Tuesday, December 31, 2013

Inspiration: Helen Rose Yellow Ombre Dress

How amazing is this design? When I posted my green ombre chiffon dress, our dear Peter pointed out that it was very reminiscent of Helen Rose styles. Which reminded me of this fabulous yellow ombre dress (sourced here, with lots of interesting info).

It was worn by Debbie Reynolds in the film Give a Girl a Break. (Yeah, I've never heard of it either.)

What's great about the dress is how it uses the deep color of the ombre at the top and fades to ivory, whereas most ombre designs do the opposite. It gives an airy effect at the bottom: perfect for dancing!

Anyway, I became so obsessed with this dress that I made it the lock screen picture on my phone (briefly replacing Henry, can you believe it?). I couldn't stop thinking about making a similar design.

I stopped by B&J last week, and they had a fabric so close to the original dress that it's eerie.

I looked through my vintage pattern collection, and thought this design might be a good starting point.

McCalls 9526
To top it all off, I had the idea to try to reproduce the envelope silhouette as much as possible. In this post, I wrote about the difference between fantasy and reality when it comes to vintage pattern illustrations. Many people pointed out that the right foundation garments are key to getting the correct look. (I agree that it's a starting point, but no underwear is going to make me 9 heads tall!) So what better challenge than to make a similar dress to my green ombre, but using a very 50s foundation: waist cincher corset, crinoline, and longline bra. I'll write more about my undergarments of choice in upcoming posts.

P.S. Happy New Year! I spent last week with family at Rehoboth Beach. I'm home now, working away on the book, which is starting to look like a book!

Thursday, December 19, 2013

Vintage Pattern Illustrations: Fantasy Vs. Reality (Plus Other Questions About McCalls 4144)

There were some interesting comments in the post last week about the difference between the envelope illustration and the actual finished garment. This difference is especially pronounced in 50s vintage patterns, where the illustrations are so much more fantasy than reality. So how does one visualize the end product? For me, it's a result of analyzing the garment construction, fabric choices, and my own body type.

Here's what I mean:

 1. Garment construction: McCalls 4144 has an interesting skirt feature. It's actually a pencil skirt with a big fluffy overskirt. Take a look at the line drawing and the pattern pieces. You basically make a pencil skirt in lining fabric (I made mine in coordinating ombre silk charmeuse), and then cut 8 of the overskirt panels that get gathered over the pencil skirt.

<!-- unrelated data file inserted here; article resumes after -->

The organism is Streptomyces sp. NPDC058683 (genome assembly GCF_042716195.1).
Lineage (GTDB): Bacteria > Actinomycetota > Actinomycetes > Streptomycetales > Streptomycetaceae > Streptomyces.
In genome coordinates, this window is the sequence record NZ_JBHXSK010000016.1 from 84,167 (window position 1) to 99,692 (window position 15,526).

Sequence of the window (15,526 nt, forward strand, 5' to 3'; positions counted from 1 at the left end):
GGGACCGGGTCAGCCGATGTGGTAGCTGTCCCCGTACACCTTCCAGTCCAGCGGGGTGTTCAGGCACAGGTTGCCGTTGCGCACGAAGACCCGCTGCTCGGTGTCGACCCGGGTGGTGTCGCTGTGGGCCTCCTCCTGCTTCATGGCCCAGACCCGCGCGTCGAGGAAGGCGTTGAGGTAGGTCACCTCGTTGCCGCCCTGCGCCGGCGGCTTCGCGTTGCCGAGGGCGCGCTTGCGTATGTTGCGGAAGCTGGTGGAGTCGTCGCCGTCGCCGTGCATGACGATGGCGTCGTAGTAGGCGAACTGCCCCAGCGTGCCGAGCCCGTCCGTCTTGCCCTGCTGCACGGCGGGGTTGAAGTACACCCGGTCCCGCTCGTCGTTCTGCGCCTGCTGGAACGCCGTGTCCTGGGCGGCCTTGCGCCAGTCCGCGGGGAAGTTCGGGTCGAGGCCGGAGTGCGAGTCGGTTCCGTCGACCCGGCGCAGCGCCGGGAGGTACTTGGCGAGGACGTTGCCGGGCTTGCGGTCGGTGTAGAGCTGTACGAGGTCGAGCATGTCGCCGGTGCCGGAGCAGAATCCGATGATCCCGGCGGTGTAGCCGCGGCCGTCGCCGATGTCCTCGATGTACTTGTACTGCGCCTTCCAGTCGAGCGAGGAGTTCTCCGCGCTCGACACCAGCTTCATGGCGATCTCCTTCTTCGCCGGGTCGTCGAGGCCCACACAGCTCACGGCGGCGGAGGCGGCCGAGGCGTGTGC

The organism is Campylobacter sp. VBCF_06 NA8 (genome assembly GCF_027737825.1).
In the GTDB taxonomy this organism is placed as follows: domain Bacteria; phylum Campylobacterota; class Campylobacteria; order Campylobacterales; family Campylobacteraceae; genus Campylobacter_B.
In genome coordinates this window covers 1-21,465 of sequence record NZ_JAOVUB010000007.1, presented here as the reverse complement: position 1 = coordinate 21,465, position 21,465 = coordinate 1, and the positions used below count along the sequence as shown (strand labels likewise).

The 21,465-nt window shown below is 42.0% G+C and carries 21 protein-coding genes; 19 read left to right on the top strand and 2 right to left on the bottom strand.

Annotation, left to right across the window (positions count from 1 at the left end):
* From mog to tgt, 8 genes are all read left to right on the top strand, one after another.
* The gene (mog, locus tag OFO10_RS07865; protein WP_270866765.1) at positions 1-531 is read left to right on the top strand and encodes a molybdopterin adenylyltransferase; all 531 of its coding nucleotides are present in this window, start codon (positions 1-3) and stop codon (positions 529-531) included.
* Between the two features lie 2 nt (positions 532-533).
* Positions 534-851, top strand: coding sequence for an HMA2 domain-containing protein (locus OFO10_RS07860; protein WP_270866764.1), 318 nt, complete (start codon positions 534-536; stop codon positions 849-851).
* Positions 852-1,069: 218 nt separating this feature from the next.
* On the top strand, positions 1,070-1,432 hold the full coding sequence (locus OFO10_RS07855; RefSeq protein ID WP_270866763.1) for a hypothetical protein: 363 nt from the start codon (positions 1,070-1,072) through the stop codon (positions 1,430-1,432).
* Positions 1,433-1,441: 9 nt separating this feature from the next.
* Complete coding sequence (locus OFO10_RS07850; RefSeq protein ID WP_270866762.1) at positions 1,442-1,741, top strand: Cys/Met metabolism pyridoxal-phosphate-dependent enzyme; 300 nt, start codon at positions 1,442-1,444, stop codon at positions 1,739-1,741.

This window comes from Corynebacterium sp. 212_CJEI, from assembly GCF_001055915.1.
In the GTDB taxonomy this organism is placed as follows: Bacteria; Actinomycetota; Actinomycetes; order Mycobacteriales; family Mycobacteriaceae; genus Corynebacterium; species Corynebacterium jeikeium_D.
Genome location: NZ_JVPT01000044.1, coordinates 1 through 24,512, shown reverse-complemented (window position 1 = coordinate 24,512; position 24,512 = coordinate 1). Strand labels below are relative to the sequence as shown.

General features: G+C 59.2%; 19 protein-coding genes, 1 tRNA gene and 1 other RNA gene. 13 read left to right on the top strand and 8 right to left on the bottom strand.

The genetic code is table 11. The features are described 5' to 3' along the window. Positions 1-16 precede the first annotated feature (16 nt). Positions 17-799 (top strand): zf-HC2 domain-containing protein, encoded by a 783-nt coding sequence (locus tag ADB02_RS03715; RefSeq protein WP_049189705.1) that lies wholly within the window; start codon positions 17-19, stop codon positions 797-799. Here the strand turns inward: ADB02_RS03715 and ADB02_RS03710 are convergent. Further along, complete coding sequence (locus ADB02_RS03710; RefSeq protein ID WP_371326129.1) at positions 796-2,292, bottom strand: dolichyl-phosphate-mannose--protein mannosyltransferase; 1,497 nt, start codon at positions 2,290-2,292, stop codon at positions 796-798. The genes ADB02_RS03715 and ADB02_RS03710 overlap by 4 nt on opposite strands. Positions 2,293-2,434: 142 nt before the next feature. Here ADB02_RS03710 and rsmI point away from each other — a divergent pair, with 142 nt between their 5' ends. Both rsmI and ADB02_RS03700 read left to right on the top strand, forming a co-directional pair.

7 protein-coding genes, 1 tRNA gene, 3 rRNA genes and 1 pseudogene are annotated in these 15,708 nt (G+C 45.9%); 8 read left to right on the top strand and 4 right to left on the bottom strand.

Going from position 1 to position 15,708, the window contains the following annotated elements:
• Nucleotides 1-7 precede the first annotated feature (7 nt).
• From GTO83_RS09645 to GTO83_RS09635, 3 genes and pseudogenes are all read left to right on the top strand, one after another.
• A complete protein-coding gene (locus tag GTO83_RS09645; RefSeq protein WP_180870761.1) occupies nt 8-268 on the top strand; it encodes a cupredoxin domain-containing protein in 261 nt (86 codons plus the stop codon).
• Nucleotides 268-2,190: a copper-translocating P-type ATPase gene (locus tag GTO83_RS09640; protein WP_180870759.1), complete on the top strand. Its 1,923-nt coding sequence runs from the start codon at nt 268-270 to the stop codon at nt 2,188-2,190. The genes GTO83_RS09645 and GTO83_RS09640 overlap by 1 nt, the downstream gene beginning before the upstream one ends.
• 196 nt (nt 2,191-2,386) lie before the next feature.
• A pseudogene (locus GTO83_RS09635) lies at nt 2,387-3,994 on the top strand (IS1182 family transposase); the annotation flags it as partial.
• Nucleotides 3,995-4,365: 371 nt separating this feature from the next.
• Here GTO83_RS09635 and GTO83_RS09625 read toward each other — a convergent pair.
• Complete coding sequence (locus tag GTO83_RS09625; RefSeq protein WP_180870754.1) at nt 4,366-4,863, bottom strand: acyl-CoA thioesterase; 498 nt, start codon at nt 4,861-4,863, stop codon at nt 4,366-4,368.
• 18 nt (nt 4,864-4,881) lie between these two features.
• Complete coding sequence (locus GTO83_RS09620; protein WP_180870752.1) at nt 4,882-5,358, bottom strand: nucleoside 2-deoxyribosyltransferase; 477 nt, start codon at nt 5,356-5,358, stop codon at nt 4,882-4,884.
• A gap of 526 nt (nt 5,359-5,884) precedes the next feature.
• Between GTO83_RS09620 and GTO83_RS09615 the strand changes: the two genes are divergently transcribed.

Since the skirt lining is slim, I knew the design wasn't intended to be worn with a crinoline underneath. So, the fullness was meant to come from the overskirt on its own.

2. Fabric choice: Since I decided on chiffon for the dress, I knew I couldn't count on the fabric to provide a poofy look like on the envelope. For me, this was kind of a plus since I wasn't looking to have a huge skirt going on. I also decided to minimize the poofy effect by cutting 6 overskirt panels, rather than 8.

Now, if I really wanted the poofy effect, I would have to choose another fabric, like organza or tulle.

3. Body type: This is the trickiest thing to analyze, and you have to be brutally honest with yourself. Is your waist this small?

No. No, it's not. Also, keep in mind that fashion illustrations have a proportion that is entirely fictional--really! The standard for fashion figures is a height of 9 heads.

The average person is 7 heads high, for comparison's sake.

Given these three factors, I expected the dress to have more of this silhouette, but on my body.

And now! A couple other reader questions.

Anonymous asks: I love love this dress!! I do have a couple of technical questions. When looking at the pattern and then your dress, the front darts appear to be much shorter on the pattern front, did you lengthened them? if so why? Did you encounter any problems gathering and attaching the silk chiffon overskirt? One of the things I love about your blog is your attention to details.